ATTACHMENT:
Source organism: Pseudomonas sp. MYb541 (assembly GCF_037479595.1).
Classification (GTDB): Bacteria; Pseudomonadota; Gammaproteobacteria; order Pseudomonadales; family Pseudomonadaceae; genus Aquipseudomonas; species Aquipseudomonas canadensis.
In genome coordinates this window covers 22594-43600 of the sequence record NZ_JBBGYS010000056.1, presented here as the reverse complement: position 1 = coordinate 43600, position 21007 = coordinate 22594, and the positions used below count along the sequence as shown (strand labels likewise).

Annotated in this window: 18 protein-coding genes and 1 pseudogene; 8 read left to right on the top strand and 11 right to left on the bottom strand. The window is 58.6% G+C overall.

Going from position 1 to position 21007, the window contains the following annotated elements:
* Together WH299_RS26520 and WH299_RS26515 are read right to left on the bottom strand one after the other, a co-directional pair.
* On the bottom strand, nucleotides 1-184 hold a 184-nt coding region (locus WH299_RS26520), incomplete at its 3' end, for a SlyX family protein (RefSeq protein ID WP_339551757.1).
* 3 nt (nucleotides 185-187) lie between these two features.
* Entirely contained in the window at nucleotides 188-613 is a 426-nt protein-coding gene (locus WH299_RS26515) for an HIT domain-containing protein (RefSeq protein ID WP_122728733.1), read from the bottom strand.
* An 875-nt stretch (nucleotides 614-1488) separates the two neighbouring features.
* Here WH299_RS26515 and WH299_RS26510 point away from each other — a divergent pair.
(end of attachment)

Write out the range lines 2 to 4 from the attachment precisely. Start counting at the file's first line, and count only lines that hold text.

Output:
Classification (GTDB): Bacteria; Pseudomonadota; Gammaproteobacteria; order Pseudomonadales; family Pseudomonadaceae; genus Aquipseudomonas; species Aquipseudomonas canadensis.
In genome coordinates this window covers 22594-43600 of the sequence record NZ_JBBGYS010000056.1, presented here as the reverse complement: position 1 = coordinate 43600, position 21007 = coordinate 22594, and the positions used below count along the sequence as shown (strand labels likewise).

Annotated in this window: 18 protein-coding genes and 1 pseudogene; 8 read left to right on the top strand and 11 right to left on the bottom strand. The window is 58.6% G+C overall.